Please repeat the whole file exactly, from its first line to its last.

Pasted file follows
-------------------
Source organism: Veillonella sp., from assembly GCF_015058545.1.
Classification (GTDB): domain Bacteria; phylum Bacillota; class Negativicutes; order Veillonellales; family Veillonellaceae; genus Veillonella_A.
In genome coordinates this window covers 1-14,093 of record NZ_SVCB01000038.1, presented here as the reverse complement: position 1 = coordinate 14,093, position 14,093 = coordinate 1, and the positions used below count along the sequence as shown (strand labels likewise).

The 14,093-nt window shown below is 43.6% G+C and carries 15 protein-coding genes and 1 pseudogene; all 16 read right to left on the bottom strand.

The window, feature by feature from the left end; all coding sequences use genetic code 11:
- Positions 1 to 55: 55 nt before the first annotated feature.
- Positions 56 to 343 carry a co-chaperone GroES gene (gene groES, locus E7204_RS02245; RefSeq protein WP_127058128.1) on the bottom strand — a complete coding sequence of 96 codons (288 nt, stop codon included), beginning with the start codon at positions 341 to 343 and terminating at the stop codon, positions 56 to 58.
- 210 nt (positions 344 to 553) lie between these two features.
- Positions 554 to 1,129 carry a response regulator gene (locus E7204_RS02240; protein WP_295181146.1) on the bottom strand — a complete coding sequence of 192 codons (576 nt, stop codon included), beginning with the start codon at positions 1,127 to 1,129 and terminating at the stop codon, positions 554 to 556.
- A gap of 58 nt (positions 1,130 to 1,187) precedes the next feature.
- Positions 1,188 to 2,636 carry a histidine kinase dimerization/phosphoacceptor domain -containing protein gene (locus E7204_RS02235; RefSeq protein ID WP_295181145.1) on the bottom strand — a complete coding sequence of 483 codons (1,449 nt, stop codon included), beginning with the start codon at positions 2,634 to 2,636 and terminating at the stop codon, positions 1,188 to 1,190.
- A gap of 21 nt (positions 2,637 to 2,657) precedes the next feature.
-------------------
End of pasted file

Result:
Source organism: Veillonella sp., from assembly GCF_015058545.1.
Classification (GTDB): domain Bacteria; phylum Bacillota; class Negativicutes; order Veillonellales; family Veillonellaceae; genus Veillonella_A.
In genome coordinates this window covers 1-14,093 of record NZ_SVCB01000038.1, presented here as the reverse complement: position 1 = coordinate 14,093, position 14,093 = coordinate 1, and the positions used below count along the sequence as shown (strand labels likewise).

The 14,093-nt window shown below is 43.6% G+C and carries 15 protein-coding genes and 1 pseudogene; all 16 read right to left on the bottom strand.

The window, feature by feature from the left end; all coding sequences use genetic code 11:
- Positions 1 to 55: 55 nt before the first annotated feature.
- Positions 56 to 343 carry a co-chaperone GroES gene (gene groES, locus E7204_RS02245; RefSeq protein WP_127058128.1) on the bottom strand — a complete coding sequence of 96 codons (288 nt, stop codon included), beginning with the start codon at positions 341 to 343 and terminating at the stop codon, positions 56 to 58.
- 210 nt (positions 344 to 553) lie between these two features.
- Positions 554 to 1,129 carry a response regulator gene (locus E7204_RS02240; protein WP_295181146.1) on the bottom strand — a complete coding sequence of 192 codons (576 nt, stop codon included), beginning with the start codon at positions 1,127 to 1,129 and terminating at the stop codon, positions 554 to 556.
- A gap of 58 nt (positions 1,130 to 1,187) precedes the next feature.
- Positions 1,188 to 2,636 carry a histidine kinase dimerization/phosphoacceptor domain -containing protein gene (locus E7204_RS02235; RefSeq protein ID WP_295181145.1) on the bottom strand — a complete coding sequence of 483 codons (1,449 nt, stop codon included), beginning with the start codon at positions 2,634 to 2,636 and terminating at the stop codon, positions 1,188 to 1,190.
- A gap of 21 nt (positions 2,637 to 2,657) precedes the next feature.